In the later years of my Naval Career, while crossing the pond we often “Pumped Up the Newbies” with tales of what they could expect when we hit Subic Bay. It was during these times that I remembered back to when I was once like these young Sailors…..and now it was their turn, many of them had never even left their hometowns, and now in what seemed like they went at warp speed after exiting Boot Camp, they found themselves riding a fully armed US Navy Warship manned by a crew of seasoned sailors, churning across the big pond and traveling into adventures that they could never really conceive of without actually experiencing them. In being there with these young Sailors as they first exited the Gate at Naval Station Subic Bay, then crossed the RIVER and “The Bridge” that in many cases initiated their graduation from Boys into Men, I found great pleasure in escorting them into one helluva Port and at the same time recalling the days when I had first had that amazing experience.

Now unfortunately, gone are the days of Seventh Fleet Liberty in the World’s Greatest Port…..now changed and “Civilized” immeasurably from the way it was back in the days when young Sailors and Marines first met Dr. San Miguel, Fell in Love way too many times, and experienced the greatest Liberty Port in the World….Those days that I experienced long ago were extremely happy days, and when we got Liberty it generally involved maximum exposure to lots of Mud, Blood, and Beer as the Streets were unpaved and things got really WET and WILD during the Monsoons. They were happy days spent with beautiful people in a place that seemed to me to be a Paradise on Earth! I always have, and always will love ALL of the Philippines and I still visit there as often as I can.


32 thoughts on “OLONGAPO in the 60’s and 70’s

  1. Mike Gardiner says:

    I was there numerous times in my 24 yr career. It was definitely a sight to experience.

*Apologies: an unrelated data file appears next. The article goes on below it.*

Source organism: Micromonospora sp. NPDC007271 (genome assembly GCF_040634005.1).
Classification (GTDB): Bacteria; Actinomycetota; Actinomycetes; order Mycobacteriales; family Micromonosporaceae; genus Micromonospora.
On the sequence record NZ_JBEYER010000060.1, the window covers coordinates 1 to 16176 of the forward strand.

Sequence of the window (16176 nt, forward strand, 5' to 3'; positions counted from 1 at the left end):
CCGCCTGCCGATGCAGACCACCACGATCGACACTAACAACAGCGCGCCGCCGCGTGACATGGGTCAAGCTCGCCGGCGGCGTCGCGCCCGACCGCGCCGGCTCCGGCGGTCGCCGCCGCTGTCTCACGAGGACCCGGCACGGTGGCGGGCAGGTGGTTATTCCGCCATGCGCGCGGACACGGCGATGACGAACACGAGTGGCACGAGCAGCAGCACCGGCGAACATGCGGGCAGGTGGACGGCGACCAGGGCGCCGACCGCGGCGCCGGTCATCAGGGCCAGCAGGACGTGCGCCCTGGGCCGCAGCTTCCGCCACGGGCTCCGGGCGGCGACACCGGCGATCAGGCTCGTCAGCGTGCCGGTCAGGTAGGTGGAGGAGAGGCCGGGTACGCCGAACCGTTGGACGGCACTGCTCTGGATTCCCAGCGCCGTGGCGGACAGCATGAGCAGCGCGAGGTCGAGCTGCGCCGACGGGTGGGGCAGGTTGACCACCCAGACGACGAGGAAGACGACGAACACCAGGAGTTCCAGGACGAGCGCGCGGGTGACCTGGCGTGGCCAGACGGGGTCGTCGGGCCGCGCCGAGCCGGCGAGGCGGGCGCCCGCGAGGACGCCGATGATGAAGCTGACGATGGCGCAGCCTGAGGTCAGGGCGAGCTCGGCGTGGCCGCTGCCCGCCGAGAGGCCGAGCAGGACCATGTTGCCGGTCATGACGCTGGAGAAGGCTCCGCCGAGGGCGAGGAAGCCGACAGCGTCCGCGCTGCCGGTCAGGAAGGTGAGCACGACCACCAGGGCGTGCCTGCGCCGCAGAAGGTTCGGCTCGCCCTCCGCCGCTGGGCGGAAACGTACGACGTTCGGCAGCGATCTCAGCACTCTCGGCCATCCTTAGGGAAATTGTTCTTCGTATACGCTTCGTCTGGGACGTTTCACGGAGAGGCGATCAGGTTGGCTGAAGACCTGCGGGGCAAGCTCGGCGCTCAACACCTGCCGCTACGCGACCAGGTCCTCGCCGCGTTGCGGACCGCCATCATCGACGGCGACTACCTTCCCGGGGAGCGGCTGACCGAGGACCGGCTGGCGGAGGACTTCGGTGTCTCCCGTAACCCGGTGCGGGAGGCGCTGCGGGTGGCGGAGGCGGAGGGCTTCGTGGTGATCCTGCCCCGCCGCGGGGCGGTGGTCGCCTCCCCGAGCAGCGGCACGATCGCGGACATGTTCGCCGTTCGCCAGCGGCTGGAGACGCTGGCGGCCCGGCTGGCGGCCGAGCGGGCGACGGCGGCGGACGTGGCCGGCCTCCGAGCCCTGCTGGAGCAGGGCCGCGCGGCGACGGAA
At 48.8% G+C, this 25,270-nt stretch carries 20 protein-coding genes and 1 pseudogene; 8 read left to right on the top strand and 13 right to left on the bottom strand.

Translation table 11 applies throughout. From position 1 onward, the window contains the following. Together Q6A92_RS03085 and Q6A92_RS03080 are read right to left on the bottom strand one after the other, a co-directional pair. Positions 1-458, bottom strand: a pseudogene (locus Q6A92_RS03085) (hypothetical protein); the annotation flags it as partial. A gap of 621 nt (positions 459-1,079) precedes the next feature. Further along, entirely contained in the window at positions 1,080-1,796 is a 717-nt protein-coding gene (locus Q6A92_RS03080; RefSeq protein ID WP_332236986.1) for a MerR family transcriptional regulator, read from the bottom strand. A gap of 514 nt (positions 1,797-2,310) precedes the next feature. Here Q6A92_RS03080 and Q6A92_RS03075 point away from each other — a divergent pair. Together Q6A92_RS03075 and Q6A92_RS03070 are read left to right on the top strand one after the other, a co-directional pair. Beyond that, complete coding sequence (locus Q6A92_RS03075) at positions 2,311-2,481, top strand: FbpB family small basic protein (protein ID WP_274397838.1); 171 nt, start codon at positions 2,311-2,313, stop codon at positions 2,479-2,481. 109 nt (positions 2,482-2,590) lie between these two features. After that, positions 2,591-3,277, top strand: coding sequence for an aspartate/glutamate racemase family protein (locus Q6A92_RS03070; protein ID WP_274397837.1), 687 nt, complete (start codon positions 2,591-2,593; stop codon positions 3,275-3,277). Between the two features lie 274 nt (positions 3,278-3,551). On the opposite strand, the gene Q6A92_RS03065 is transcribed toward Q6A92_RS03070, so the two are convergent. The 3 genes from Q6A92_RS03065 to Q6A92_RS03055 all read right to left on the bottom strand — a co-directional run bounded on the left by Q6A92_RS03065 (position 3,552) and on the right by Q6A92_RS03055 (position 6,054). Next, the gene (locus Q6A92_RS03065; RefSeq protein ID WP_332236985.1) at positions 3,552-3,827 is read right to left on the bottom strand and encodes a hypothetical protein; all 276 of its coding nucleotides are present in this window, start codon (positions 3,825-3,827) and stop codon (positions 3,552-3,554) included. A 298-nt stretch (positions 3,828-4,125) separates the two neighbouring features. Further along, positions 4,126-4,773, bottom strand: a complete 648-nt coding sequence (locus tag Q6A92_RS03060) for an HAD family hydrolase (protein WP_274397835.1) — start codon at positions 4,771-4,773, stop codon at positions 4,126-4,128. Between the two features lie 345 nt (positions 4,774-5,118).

A day following CPO baseball game where a San magoo has to be consumed each time you got on base or at each base. Following the following morning by your now uncanny ability to shit through a screen door at 10 paces after the beer worked its magic on your guts. Monkey meat on a stick. (Silly youngsters thought it was bbq beef). Does anyone ever remember seeing any dogs running loose around town? I didn’t. It’s cuz they were on the end of that bamboo skewer you scarfed up before going back in the gate. Those were the days. Baloot salesmen in the morning.


  2. Mike Smith says:

    I encountered Subic as an 18 year old newbie SN. It was truly a thrilling port. We stopped there 45 times on our way to and from the line…Nevery missed a single stop for Liberty. Truly Olongapo defined the word LIBERTY!

    Liked by 2 people


    There was a club on the West End that had s band called the Eltro Maniacs. One of the best bands I ever heard. We enjoyed San Migoos and music all night long.

    Liked by 1 person

  4. Leo Corpus,Jr. says:

    Yes I agree with you all, Olongapo is one of the best Liberty port in the west coast, Pathaya beach! In Thailand is only second. Too bad we leave the Philippines the new sailors will not experience what we enjoyed in our younger age,.

    Liked by 1 person

    • gmgafprhovet says:

      Frankly, after we left the Philippines, I don’t know why ANYONE would have re-enlisted! Career Counselors must have been suicidal!


  5. Bob says: